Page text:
2. ARC carried an unexpectedly high performance penalty 
3. The pitfalls of ARC were as many and as complex as for the classic reference count problems.

1. Totally understandable. You cannot use ARC to its full potential and you are only paying the price.

 

2. I assume it was Linux vs Windows,

It would be interesting to see how it compares with ARC removed. Comparing x86 with ARM is comparing apples with oranges - ARC or no ARC. AFAIK, LLVM backend has some influence on performance, too. There are some reports about inefficient code generation - something not ARC related. 

Performance mostly suffers because of existing code that is not written for ARC - unnecessary reference counting triggers are real performance killers. It is not fault of ARC per-se.  

 

3. LOL - it is the same memory management model, (if you remove DisposeOf out of the picture) so pitfalls are exactly the same. Developing for ARC requires a bit different mindset.

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On 10/26/2018 at 4:58 AM, Marco Cantu said:

Honestly interested in feedback, suggestions and ideas. Less in "I told you" comments... 

I have no problem with this. It makes me more likely to attempt projects that share code between desktop and mobile platforms, since I will not have to fight competing memory models. 

 

Personally, I would like to see some more work done on Interfaced objects. I use them more and more lately but certain things are a problem. For example, not being able to back a property with a field requires me to write far too much more code than I should.

 

This was a very bold move for you guys to take. You are essentially deprecating a massive chunk of how mobile works. I can't imagine this was an easy decision. I think it is a reasonable one and I have no problem with it.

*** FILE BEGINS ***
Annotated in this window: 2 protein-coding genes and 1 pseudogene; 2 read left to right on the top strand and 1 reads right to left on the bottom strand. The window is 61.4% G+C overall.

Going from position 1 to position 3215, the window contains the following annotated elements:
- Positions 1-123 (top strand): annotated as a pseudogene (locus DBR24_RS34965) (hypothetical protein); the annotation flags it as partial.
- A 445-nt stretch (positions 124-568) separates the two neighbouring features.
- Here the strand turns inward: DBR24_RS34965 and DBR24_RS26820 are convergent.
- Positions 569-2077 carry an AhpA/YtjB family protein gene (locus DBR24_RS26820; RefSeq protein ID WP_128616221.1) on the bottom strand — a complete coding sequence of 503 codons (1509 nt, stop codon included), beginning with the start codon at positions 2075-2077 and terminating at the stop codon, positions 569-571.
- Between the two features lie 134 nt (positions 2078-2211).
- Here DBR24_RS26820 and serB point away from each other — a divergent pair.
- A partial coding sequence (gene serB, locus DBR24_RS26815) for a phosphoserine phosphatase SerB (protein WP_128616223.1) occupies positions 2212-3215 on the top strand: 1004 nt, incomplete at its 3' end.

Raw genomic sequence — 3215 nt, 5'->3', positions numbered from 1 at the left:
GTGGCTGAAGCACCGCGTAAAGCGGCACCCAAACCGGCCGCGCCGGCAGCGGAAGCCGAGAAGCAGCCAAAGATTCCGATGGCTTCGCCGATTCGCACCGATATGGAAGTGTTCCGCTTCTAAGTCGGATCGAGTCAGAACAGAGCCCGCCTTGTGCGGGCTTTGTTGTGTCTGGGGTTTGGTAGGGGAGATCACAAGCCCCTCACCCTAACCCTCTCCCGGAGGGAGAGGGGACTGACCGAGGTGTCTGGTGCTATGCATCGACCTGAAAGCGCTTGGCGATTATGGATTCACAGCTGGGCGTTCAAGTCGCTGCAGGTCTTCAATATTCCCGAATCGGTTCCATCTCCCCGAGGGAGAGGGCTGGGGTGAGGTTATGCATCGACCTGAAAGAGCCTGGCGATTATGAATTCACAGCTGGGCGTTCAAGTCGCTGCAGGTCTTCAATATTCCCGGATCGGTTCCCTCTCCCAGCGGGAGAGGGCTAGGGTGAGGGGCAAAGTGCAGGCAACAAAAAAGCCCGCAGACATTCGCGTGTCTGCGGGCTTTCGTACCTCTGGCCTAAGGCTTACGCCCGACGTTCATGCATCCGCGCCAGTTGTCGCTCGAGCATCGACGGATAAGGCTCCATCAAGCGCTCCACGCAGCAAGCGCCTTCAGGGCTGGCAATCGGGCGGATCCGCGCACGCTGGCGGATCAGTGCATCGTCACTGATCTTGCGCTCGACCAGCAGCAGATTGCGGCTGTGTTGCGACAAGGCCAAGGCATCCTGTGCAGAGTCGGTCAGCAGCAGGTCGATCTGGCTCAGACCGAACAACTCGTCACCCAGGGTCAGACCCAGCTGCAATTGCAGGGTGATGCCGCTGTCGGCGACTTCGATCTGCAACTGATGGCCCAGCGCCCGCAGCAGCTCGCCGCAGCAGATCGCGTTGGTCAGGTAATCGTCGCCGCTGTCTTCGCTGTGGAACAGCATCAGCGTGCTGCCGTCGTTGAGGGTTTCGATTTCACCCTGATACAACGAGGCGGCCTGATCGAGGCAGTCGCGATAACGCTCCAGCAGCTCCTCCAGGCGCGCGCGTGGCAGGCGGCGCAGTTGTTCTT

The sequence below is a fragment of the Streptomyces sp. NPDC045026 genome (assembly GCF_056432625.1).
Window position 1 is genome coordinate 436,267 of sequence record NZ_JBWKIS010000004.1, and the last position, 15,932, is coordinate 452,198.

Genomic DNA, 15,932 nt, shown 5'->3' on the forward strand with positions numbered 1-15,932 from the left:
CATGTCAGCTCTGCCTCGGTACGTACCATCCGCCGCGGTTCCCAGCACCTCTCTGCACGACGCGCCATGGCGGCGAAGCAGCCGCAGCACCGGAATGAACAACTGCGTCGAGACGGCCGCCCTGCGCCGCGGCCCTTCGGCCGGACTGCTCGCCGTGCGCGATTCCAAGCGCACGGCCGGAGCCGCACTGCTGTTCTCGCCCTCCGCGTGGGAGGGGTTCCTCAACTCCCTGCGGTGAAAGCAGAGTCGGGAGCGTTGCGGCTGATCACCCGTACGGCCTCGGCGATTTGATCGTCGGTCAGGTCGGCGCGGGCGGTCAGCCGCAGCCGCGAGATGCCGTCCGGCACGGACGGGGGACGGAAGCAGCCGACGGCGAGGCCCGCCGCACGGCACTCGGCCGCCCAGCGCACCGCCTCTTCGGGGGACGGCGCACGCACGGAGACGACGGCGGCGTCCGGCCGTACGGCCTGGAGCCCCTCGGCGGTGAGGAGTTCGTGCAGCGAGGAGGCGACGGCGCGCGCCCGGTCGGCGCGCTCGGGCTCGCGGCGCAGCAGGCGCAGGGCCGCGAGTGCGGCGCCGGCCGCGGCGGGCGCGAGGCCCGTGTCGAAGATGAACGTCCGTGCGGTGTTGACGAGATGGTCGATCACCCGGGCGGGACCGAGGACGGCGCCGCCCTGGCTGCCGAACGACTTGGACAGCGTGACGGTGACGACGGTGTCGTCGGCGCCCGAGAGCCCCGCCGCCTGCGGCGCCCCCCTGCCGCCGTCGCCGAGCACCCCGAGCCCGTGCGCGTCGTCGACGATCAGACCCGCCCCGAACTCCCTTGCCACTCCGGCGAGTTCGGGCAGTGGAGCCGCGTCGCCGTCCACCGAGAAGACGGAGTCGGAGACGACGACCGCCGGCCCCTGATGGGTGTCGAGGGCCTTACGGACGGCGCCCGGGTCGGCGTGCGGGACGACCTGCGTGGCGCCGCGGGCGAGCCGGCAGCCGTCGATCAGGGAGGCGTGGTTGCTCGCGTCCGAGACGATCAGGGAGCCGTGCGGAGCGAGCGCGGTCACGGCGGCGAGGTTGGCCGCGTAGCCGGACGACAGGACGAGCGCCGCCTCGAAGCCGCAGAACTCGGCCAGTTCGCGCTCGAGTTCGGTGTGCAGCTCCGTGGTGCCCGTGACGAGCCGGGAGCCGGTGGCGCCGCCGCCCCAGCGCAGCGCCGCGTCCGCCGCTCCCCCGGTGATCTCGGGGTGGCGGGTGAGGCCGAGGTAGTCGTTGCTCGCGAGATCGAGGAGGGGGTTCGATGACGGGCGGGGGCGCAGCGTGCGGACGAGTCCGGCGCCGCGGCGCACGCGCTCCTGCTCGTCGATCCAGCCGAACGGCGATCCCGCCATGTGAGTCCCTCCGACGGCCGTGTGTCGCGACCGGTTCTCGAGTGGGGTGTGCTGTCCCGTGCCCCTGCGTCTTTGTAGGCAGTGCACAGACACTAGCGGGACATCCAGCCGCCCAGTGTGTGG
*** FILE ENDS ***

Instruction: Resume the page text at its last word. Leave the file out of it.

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On 10/26/2018 at 9:17 PM, Memnarch said:

Would love to see that. While I'm not an expert to C++, working with it in the UnrealEngine makes it so much simpler to identify ownership just by looking at the declaration of a parameter for example.

Which means: If an argument is not a Shared-Pointer, you can't store the value anywhere and only use it during runtime of the method. If it is a Shared-Pointer, you can keep that if needed. The Story of "Who owns it?" suddenly becomes very short 🙂

An exception here are UnrealProperties but that is blackmagic beyond the scope of what i wanted to say here 😉

@Memnarch, that's very interesting, would you point me to some example code? I don't know much about c++, thanks!

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Thumbs up from me. We have a couple of VCL products that make heavy use of relatively complex, object-based libraries that we debated moving onto mobile - but were put off by the rats nest of potential issues and number of IFDEFS it would have needed. If in 12-18 months' time we can re-use those libraries more or less "as is" then that will be great.

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52 minutes ago, Richard_Stevens said:

Thumbs up from me. We have a couple of VCL products that make heavy use of relatively complex, object-based libraries that we debated moving onto mobile - but were put off by the rats nest of potential issues and number of IFDEFS it would have needed. If in 12-18 months' time we can re-use those libraries more or less "as is" then that will be great.